Quitting EU is a big opportunity, insists Foster as divisions widen
First Minister moves to reassure people gripped by uncertainty following referendum, but angry exchanges in Assembly highlight the extent of split caused by historic vote
The referendum result in Northern Ireland has exposed major divisions between the top two Executive parties.
The UK'S exit from the EU is a "huge moment of potential and opportunity", First Minister Arlene Foster said as she sought to reassure the public over an uncertain future.
But Sinn Fein president Gerry Adams said the 56% majority here who opted to remain in Europe "could not be bound" by a UK vote.
"I absolutely fundamentally believe that this vote gives us the opportunity for ambition, for innovation, for flexibility and for imagination," the DUP leader told the Assembly.
Mrs Foster and Sinn Fein Deputy First Minister Martin McGuinness are due to meet Secretary of State Theresa Villiers and the Irish Government tomorrow as the ramifications of the vote continue to ripple.
The pre-arranged talks were organised to review progress on last autumn's Fresh Start deal, but are now likely to be used to discuss the implications of the UK's pullout from the EU.
The Executive is also due to hold its first meeting since the referendum tomorrow, with the DUP and Sinn Fein facing in diametrically opposed directions.
During Assembly question time Mrs Foster said: "What we have at the moment is a huge moment of opportunity and potential, and it is up to us in the Executive to make sure we are well equipped to handle that opportunity and potential.
"I look forward to hearing from ministerial colleagues on how we will move forward."
Quizzed by the SDLP's Nichola Mallon, the DUP leader said she accepted that a majority in Northern Ireland had voted to stay and she intended to respect that. "There's no real surprise there. At the beginning of the referendum campaign we were told that up to 75% would vote to remain. At the end of the day it was 56%," she said.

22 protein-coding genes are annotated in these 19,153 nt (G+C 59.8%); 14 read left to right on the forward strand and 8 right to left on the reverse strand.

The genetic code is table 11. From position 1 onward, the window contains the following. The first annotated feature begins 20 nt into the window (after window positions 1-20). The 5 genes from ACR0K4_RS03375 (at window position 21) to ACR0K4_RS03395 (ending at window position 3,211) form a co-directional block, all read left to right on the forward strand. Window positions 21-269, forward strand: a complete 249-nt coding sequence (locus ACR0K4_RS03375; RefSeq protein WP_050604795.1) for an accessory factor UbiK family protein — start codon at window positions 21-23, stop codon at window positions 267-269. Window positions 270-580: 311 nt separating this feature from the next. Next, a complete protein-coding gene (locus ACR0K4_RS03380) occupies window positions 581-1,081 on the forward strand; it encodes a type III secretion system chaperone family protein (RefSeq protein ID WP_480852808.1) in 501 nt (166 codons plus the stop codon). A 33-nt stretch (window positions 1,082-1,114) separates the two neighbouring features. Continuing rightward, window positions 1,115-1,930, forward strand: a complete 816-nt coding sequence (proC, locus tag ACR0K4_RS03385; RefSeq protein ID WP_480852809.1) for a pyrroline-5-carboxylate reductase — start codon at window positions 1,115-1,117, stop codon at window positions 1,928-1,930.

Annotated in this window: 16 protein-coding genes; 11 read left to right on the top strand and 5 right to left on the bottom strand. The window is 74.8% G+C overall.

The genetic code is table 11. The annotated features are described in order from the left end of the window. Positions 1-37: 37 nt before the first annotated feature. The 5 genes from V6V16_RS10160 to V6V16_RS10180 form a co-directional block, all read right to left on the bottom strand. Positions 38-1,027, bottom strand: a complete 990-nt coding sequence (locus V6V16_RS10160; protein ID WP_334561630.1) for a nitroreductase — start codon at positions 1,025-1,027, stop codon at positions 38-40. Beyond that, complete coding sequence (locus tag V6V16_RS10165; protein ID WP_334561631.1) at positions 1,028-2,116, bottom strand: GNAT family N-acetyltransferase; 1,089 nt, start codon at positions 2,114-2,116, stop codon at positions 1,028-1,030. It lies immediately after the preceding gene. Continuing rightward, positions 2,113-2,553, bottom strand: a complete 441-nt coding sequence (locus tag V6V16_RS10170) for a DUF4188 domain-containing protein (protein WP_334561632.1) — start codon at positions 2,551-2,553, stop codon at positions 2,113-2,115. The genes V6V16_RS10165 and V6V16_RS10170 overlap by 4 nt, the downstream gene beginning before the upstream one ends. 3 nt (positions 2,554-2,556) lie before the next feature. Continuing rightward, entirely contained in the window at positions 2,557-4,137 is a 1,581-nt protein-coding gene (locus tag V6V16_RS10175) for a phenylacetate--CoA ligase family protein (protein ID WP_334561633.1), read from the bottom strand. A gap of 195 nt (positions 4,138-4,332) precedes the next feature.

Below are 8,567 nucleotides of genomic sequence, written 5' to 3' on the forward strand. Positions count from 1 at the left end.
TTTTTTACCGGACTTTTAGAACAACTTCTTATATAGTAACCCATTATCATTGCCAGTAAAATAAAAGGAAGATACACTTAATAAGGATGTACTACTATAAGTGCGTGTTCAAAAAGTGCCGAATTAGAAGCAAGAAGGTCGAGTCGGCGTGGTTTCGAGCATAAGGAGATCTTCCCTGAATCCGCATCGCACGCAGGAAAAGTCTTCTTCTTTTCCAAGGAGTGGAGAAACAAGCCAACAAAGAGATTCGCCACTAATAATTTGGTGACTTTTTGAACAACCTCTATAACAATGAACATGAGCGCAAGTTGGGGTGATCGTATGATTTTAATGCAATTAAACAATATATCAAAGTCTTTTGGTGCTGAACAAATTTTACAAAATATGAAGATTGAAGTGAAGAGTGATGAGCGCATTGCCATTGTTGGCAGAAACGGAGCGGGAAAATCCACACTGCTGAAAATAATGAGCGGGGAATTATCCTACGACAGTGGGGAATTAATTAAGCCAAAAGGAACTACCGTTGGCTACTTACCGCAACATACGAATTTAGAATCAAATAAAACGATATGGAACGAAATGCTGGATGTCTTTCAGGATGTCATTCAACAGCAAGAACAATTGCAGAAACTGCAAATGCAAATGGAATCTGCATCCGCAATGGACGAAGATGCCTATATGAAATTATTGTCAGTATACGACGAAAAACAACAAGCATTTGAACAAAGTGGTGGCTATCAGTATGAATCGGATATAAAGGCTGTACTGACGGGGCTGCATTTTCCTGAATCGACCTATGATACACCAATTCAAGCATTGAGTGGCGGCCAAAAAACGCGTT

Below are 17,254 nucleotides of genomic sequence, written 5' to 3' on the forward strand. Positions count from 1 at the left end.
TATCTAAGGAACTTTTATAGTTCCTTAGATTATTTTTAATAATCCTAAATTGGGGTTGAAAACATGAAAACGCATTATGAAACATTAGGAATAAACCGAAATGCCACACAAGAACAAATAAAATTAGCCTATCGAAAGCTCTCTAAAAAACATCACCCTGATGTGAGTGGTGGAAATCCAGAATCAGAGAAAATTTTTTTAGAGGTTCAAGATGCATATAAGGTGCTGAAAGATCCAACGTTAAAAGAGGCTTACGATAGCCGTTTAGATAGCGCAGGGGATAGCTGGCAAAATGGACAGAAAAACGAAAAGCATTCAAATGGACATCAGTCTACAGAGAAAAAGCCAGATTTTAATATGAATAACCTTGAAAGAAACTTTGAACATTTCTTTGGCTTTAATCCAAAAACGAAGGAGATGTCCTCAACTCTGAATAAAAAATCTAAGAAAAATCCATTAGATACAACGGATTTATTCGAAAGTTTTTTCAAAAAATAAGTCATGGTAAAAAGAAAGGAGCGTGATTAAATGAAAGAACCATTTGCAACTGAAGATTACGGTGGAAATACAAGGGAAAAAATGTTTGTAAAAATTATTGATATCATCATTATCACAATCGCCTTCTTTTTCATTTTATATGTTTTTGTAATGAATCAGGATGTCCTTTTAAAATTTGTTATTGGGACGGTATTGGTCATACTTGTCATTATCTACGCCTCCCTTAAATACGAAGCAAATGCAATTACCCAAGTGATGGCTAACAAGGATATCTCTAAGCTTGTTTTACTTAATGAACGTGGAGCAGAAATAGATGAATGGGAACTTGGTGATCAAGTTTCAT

"The campaign is over, the vote has been taken, and now our focus is to ensure that Northern Ireland's best interests are preserved."
Ms Mallon said the people of the province had sent a clear instruction that they wanted to remain in the EU and she wanted to know how Mrs Foster was going to act on their "clearly expressed democratic will".
The First Minister said: "The mandated instruction was not to this place but to the UK Parliament. We were asked whether we wanted the UK to leave or remain."
Sinn Fein's Alex Maskey asked Mrs Foster to give reassurance for EU nationals living here who were concerned over the result.
Saying she "absolutely welcomed the opportunity", the First Minister added she wanted to "reassure them that we absolutely value what they give to Northern Ireland, and what they have contributed to Northern Ireland".
Sinn Fein's John O'Dowd said: "No matter how you look at this group of islands, they are divided like they have never been divided before. We have to recognise that the EU referendum result is the biggest single social and economic shock to hit the island of Ireland since partition."
The former Education Minister added: "Regardless of where your allegiances lie, whether they lie with the Union, or, as mine and those of my party colleagues do, with the reunification of Ireland, we have to deal with it.
Winding up, Mrs Foster said: "We are determined to use our influence to build for the future.
"The coming weeks and months will, I have no doubt, present many challenges.
"But the Deputy First Minister and I have both made clear we will continue to work for all the people of Northern Ireland."
Individual departmental teams were being put in place by senior civil servants to consider the implications of Brexit for Northern Ireland and identify future challenges and opportunities, the First Minister informed those in the chamber.